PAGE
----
Words and their ‘electric charge’.

(Important note: I uploaded this article at Academia.edu , about a year ago. I  thought I might as well upload it here.)


Language is the tool we have used to communicate, express our innermost thoughts and project our idea of what the world is since the beginning of civilization. Words, the manifestation of our mind’s never-ending thought process, are believed to possess incredible power. This belief is projected in the stories about magic, in religion, and in propaganda. Psychological studies, such as Andrew Newberg’s and Mark Waldman’s ‘Words can change your brain’, suggest that a single word has the power to influence the expression of genes that regulate physical and emotional stress.

Positive words, such as “peace” and “love,” can alter the expression of genes, strengthening areas in our frontal lobes and promoting the brain’s cognitive functioning. They propel the motivational centers of the brain into action, according to the authors, and build resiliency.

However, a single negative word can increase the activity in our amygdala (the fear center of the brain). This releases dozens of stress-producing hormones and neurotransmitters, which in turn interrupts our brains’ functioning. (This is especially with regard to logic, reason, and language.) “Angry words send alarm messages through the brain, and they partially shut down the logic-and-reasoning centers located in the frontal lobes.’[1]

Notice the words ‘positive’ and ‘negative’ being used in the above abstract. When used in Physics, these words indicate the electric charge of two subatomic particles, the proton and the electron, respectively. If used, mutatis mutandis, in Linguistics, these terms can help us categorize words such as ‘happiness’ or ‘hatred’.

Drawing the line between positive and negative words is easy. The real problem lies with the words that we could call ‘neutrons’; the words that emit no emotion. The majority of words undoubtedly belong to this category. But what about the words that are, by definition, part of the ‘neutron’ category, but are used out of context? How does the ‘charging’ of these words affect our conscience and our thoughts?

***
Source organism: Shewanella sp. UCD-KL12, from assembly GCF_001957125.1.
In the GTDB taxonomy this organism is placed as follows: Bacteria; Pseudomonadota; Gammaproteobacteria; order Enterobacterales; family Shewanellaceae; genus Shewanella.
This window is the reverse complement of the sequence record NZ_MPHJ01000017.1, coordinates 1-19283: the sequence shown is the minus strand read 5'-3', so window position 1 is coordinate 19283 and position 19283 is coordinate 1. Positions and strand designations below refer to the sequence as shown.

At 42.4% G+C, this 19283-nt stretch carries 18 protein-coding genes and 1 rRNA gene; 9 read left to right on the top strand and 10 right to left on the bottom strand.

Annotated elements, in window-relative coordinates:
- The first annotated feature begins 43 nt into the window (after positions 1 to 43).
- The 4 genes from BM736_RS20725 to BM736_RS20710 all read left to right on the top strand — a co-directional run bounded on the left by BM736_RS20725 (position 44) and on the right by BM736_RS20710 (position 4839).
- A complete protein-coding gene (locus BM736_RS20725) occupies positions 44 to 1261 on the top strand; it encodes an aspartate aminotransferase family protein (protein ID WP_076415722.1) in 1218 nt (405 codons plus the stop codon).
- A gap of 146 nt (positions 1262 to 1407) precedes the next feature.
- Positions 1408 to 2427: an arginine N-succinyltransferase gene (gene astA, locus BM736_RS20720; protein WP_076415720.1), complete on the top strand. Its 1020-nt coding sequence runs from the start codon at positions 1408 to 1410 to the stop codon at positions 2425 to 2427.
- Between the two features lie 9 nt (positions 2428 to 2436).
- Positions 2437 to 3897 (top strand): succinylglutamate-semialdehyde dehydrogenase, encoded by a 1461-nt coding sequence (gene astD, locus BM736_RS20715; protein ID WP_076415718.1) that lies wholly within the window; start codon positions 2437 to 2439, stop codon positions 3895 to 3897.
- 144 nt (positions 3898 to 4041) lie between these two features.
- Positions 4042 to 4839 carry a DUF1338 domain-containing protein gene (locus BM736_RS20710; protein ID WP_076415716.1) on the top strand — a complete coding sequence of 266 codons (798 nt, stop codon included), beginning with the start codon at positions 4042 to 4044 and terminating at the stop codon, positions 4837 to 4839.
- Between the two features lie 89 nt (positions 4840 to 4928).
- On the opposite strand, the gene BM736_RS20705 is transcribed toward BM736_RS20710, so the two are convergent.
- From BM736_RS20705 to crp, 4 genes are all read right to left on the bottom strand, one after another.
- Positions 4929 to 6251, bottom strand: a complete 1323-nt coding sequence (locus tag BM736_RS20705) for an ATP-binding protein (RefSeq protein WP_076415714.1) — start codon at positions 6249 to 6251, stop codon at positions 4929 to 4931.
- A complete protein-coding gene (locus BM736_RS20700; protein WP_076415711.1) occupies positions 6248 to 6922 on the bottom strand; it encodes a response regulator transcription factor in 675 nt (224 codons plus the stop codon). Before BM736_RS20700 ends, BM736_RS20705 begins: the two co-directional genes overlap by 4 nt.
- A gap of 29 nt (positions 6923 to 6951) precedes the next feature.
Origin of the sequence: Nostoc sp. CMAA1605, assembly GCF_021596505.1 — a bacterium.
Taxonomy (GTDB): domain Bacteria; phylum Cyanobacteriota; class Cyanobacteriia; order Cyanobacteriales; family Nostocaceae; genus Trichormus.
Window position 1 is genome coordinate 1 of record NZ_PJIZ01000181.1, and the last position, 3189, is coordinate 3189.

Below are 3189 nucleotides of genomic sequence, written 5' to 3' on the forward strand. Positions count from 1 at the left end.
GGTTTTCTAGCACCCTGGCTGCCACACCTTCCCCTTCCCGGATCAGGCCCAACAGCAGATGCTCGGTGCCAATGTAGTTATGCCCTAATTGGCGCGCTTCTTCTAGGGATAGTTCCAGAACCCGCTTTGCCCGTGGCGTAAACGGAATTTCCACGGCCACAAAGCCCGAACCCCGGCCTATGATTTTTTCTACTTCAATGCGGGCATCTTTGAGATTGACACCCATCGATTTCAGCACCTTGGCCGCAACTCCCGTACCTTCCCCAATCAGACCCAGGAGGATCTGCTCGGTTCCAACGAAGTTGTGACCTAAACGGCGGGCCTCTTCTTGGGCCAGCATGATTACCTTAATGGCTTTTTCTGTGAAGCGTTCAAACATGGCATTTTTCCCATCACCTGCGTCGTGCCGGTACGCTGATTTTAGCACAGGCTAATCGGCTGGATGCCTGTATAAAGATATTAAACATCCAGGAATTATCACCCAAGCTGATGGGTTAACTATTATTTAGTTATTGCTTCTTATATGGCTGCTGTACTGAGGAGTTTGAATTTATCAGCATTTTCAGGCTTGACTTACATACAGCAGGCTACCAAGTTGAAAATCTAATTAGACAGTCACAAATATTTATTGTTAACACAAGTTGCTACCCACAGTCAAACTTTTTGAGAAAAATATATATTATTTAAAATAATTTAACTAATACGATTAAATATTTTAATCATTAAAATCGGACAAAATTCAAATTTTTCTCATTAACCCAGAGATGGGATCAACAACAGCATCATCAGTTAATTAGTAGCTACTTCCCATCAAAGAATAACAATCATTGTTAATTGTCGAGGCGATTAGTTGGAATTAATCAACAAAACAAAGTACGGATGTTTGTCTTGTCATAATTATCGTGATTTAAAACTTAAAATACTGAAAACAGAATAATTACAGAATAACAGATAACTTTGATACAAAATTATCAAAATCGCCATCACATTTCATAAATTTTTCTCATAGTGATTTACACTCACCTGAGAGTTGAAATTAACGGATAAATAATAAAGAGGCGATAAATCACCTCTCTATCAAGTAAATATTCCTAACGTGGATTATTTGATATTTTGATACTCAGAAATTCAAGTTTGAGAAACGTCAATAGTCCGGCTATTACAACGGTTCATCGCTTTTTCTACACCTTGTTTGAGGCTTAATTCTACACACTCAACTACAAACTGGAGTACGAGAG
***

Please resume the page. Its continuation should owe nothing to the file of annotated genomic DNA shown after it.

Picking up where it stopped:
Words possess power. We must accept this as a fact, in order to answer these questions. ‘Charging’ certain words with a positive or negative energy, we can alter the course of thought of our society. One can only look back in history, and will understand this is true; Socrates’ philosophical discussions, Jesus’ religious teachings, Hitler’s hate speeches, are just a few examples of how the manipulation of the words’ energy can lead to either great or terrible results.

Providing neutral words with the right energy is not an easy task. One must be well aware of their historical, social and cultural surroundings, among other factors. The word ‘nation’ for instance, one of the hardest words to fully define, has been charged with both positive and negative energy, for different reasons and in different times. Similarly, the word ‘religion’ has been used by different groups to express opposing opinions. However, the use of these words in the wrong time and place can only lead to more debates (note that this is not necessarily a bad thing) and more confusion in our minds.

In order to avoid the incoherence in our thoughts, caused by the misinterpretation –whether intentional or not- of words, three things are to be considered:

  • We must provide the world with more solid, logical and well-thought definitions.
  • We must be objective and not allow sentiment to cloud our view.
  • We must always consider the possibility of being wrong.


The reason we must never put words out of place is very simple: language should be used in order to convey a clear message. It is meant to be understood. This obviously does not necessarily apply to any form of art, because art is supposed to play mind games, so that we may broaden our view and our thought spectrum.

With these thoughts, I conclude this article. What do you think? Please, let me know! Until next time!


[1] Andrew Newberg, Mark Waldman “Words can change your brain”.




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